Discussions of the pros and cons of mandated lock downs to stop (or slow) the spread of Covid-19 often miss the most important point. The key factor in restraining the spread of a contagious disease (beyond vaccines, basic public health measures, etc.) is the behavior of each one of us. Given our respective risk preferences the question is whether we adjust our behavior sensibly to protect ourselves and others from infection? Our behavior may be responding to government mandates to close restaurants, theaters, and factories or it may be responding to information provided by public health experts on the nature of the risks and measures to mitigate them. In the latter case our experience and that of our neighbors will depend importantly on the quality of the information provided and our trust in its efficacy. Our individual choices allow responses that are more suited to the individual situation of each actor. “The unnecessary fight over covid-19”
In short, if governments were to say, “do whatever you want, but these are the risks as we understand them,” people would not necessarily rush to the concert hall, or baseball game, or hop on a plane. “Sports fans live attendance poll” Offices, factories, restaurants and entertainment venues must convince their workers and customers that they have taken reasonable steps to be safe from Covid-19 (or other risks). Thus, comparing the results (infections and economic output) of lock down with no (or mild) lock down countries is not the right test.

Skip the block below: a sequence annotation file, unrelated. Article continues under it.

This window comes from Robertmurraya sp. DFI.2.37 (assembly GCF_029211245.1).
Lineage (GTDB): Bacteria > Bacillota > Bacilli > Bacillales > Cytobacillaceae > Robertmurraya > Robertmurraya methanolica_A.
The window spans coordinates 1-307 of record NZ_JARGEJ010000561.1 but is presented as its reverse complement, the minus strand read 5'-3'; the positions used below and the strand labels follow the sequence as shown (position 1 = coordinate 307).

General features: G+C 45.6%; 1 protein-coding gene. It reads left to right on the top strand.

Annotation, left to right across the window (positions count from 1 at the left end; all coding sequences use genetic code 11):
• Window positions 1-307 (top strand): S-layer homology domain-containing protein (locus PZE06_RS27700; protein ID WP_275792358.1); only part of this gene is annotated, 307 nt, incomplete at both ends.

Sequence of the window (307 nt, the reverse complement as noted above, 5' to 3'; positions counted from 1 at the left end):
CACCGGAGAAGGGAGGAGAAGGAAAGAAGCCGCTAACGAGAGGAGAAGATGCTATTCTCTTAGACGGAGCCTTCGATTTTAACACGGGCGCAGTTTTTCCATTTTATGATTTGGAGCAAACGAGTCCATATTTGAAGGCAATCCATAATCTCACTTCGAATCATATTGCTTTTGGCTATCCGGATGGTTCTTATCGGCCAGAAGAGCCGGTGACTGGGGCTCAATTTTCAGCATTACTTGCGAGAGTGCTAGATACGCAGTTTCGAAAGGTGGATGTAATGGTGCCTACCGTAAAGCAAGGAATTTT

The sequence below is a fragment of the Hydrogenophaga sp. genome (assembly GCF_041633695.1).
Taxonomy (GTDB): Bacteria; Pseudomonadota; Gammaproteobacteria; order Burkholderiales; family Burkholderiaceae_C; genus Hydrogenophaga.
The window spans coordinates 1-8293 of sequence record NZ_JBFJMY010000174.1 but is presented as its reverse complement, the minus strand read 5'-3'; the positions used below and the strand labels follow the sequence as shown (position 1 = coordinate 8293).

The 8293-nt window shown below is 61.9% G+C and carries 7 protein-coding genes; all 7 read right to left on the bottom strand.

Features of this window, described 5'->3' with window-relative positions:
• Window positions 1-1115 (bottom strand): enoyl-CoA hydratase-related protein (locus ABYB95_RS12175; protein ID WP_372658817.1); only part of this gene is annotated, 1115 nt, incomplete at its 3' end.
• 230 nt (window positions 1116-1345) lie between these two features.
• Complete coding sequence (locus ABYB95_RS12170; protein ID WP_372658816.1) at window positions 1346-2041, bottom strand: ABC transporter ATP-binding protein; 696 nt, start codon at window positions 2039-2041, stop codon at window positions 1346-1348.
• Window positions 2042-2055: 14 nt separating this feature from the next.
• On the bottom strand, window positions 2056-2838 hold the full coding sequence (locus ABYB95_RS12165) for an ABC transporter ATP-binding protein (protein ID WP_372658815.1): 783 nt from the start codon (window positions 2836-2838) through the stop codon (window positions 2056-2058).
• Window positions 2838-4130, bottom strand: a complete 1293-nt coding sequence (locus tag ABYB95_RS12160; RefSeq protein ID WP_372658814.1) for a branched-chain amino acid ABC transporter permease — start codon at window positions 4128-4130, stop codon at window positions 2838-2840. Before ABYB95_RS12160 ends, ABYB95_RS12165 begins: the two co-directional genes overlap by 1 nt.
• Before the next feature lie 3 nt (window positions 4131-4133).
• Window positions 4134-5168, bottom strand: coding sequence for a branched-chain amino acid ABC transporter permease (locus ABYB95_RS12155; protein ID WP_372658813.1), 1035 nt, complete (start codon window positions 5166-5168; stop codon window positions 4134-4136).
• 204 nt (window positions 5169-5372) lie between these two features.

We need to focus attention on the quality of the information being provided to the public, the public’s trust of such information, and the efficacy of the measures being taken by those offering reasons to gather in public places to enhance its safety. Those who have had Covid-19 or who have been vaccinated for it face minimum risk of catching it (again) or of spreading it and can pretty safely attend public events. Thus, a trustworthy way of establishing that fact would be very useful. I carry my vaccine certificate wherever I go but they are relatively easy to counterfeit if it became useful to do so. Thus, the reason behind the various projects to develop so called vaccine passports (better named vaccine certificates) is obvious.